Alexandra Daisy Ginsberg
Alexandra Daisy Ginsberg



September 5 2013
Studio Theatre, Brighton


Lighthouse's digital culture conference, Improving Reality, returned for a third year this September. Talks included tours through worlds that artists are growing rather than making, critical revelations of the systems and infrastructures that shape our world, and narratives of radical alternative futures. Here are the talks from Session Two - Re-Imagining Reality.

Back to the index.

Our increasingly technologised world, with its attendant infrastructures, is in a constant state of flux. This session, introduced by novelist, science writer and editor of Arc, Simon Ings, explored how artists, designers and writers are imagining how our infrastructures may evolve.

We learned what writers might reveal about our infrastructures, using tools such as design fiction. We were led on tours through worlds that artists are growing, rather than making, using new materials like synthetic biology and nanotechnology. We saw how artists are imagining new realities using techniques from futurism and foresight.

Paul Graham Raven – ‘What is our relationship to our infrastructure?’

Paul is going to talk about infrastructure, about what we mean (or think we mean) when we say that word, and about why infrastructure is not so much invisible as illegible: omnipresent, ubiquitous, but almost always Someone Else’s Problem. He will compare the Someone Else’s Problem problem to the “hypnosis of normality” which Anab Jain (designer at Superflux) suggests design fiction is intended to dispel. Paul proposes that the tools of design fiction and critical theory can, and should, be turned outward upon the complex, interdependent and surprisingly fragile metasystems on which our lived reality is utterly dependent.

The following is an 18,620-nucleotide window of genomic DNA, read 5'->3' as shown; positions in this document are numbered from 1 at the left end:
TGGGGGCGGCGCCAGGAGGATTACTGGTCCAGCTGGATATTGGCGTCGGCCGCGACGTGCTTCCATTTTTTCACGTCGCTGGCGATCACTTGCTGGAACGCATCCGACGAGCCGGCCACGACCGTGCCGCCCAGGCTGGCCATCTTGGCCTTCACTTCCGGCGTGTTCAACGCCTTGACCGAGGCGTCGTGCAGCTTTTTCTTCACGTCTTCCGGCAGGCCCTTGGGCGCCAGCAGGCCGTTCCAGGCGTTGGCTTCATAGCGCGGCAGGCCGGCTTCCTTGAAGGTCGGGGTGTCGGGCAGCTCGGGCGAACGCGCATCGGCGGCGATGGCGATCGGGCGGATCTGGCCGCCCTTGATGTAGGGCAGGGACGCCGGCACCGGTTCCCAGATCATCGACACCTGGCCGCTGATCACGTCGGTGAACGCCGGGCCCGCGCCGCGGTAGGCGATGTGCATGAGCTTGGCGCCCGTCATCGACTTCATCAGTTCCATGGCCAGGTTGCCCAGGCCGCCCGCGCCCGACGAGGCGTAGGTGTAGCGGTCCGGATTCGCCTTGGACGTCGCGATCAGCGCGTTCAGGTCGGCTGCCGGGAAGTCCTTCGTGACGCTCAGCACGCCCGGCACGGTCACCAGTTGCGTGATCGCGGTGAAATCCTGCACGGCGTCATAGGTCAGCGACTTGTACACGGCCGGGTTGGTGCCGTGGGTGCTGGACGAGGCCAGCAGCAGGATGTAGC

Maja Kuzmanovic – ‘How do we rehearse an uncertain future?’

The process of reimagining requires being aware of what is, what has gone before and attempts to answer the tricky questions of “what if…” Maja will talk about how FoAM create real life labs to explore these questions using methods such as ‘future pre-enactments’ and alternate reality narratives, attempting to transform speculative fiction into embodied foresight. As the loops between imagination and reality can be either tightened or unwound, reimagining becomes a heuristic process of perpetually walking into a swarm of possible futures, immersing ourselves in what might be and finding ways to thrive in conditions of uncertainty.

Alexandra Daisy Ginsberg – ‘What do we mean by better design?’

We assume design will make things ‘better’, but what do we mean by better? Longer-lasting? Cheaper? Sustainable? Hi-tech? Whose ‘better’ ultimate shapes our common future? Now synthetic biology is attempting to transform biology – and life with it – into a design and engineering discipline, finding ways to ask these questions is as important as ever. Daisy will talk about her work within synthetic biology, asking: can we use design to shape our future, rather than perpetuate the present?

Tobias Revell – ‘Can design be an antagonistic platform?’

The panel, moderated by Simon Ings, spoke on language as an infrastructure, ‘natural’/’unnatural’ technologies and fiction as reality. How can we use design as protest, or to respond to conflict, how can we create alternatives? Why shouldn’t infrastructure be Someone Else’s Problem?

To Session Three.

Improving Reality 2013 was part of Brighton Digital Festival 2013. It is run by members of Brighton’s arts and digital communities, administered by Wired Sussex in association with Lighthouse and supported by Arts Council England and Brighton & Hove City Council.

With thanks to Brighton Festival and Dome.

Improving Reality



Sign up to our mailing list to receive regular email updates on exhibitions, events and other news.